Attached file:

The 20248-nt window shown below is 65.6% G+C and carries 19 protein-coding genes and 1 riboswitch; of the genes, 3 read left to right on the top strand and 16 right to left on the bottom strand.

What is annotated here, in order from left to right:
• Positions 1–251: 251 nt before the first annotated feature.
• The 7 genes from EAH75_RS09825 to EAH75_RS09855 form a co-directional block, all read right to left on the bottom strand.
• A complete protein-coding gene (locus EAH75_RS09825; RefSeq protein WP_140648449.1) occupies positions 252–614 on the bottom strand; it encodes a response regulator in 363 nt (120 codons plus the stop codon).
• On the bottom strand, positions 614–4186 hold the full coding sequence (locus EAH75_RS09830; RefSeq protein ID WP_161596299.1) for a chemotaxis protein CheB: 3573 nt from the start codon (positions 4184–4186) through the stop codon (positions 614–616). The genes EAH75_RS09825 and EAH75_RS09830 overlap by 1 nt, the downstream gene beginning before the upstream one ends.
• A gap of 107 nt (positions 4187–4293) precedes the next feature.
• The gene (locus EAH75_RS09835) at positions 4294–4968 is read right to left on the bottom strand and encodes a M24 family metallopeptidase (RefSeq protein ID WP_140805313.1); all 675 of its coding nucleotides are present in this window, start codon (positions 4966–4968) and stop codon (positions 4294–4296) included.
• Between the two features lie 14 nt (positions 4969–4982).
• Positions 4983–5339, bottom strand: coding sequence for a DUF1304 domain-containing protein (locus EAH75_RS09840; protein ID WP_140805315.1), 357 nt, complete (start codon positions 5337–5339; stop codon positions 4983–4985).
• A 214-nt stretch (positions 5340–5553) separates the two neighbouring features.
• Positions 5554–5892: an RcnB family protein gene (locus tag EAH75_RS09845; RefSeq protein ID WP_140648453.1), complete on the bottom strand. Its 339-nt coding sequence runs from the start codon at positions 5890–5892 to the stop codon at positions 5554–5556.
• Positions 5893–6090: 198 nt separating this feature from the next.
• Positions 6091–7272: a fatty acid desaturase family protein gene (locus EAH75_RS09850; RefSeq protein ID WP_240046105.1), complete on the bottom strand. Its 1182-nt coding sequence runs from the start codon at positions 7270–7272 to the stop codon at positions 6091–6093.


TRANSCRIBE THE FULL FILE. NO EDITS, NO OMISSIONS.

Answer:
The 20248-nt window shown below is 65.6% G+C and carries 19 protein-coding genes and 1 riboswitch; of the genes, 3 read left to right on the top strand and 16 right to left on the bottom strand.

What is annotated here, in order from left to right:
• Positions 1–251: 251 nt before the first annotated feature.
• The 7 genes from EAH75_RS09825 to EAH75_RS09855 form a co-directional block, all read right to left on the bottom strand.
• A complete protein-coding gene (locus EAH75_RS09825; RefSeq protein WP_140648449.1) occupies positions 252–614 on the bottom strand; it encodes a response regulator in 363 nt (120 codons plus the stop codon).
• On the bottom strand, positions 614–4186 hold the full coding sequence (locus EAH75_RS09830; RefSeq protein ID WP_161596299.1) for a chemotaxis protein CheB: 3573 nt from the start codon (positions 4184–4186) through the stop codon (positions 614–616). The genes EAH75_RS09825 and EAH75_RS09830 overlap by 1 nt, the downstream gene beginning before the upstream one ends.
• A gap of 107 nt (positions 4187–4293) precedes the next feature.
• The gene (locus EAH75_RS09835) at positions 4294–4968 is read right to left on the bottom strand and encodes a M24 family metallopeptidase (RefSeq protein ID WP_140805313.1); all 675 of its coding nucleotides are present in this window, start codon (positions 4966–4968) and stop codon (positions 4294–4296) included.
• Between the two features lie 14 nt (positions 4969–4982).
• Positions 4983–5339, bottom strand: coding sequence for a DUF1304 domain-containing protein (locus EAH75_RS09840; protein ID WP_140805315.1), 357 nt, complete (start codon positions 5337–5339; stop codon positions 4983–4985).
• A 214-nt stretch (positions 5340–5553) separates the two neighbouring features.
• Positions 5554–5892: an RcnB family protein gene (locus tag EAH75_RS09845; RefSeq protein ID WP_140648453.1), complete on the bottom strand. Its 339-nt coding sequence runs from the start codon at positions 5890–5892 to the stop codon at positions 5554–5556.
• Positions 5893–6090: 198 nt separating this feature from the next.
• Positions 6091–7272: a fatty acid desaturase family protein gene (locus EAH75_RS09850; RefSeq protein ID WP_240046105.1), complete on the bottom strand. Its 1182-nt coding sequence runs from the start codon at positions 7270–7272 to the stop codon at positions 6091–6093.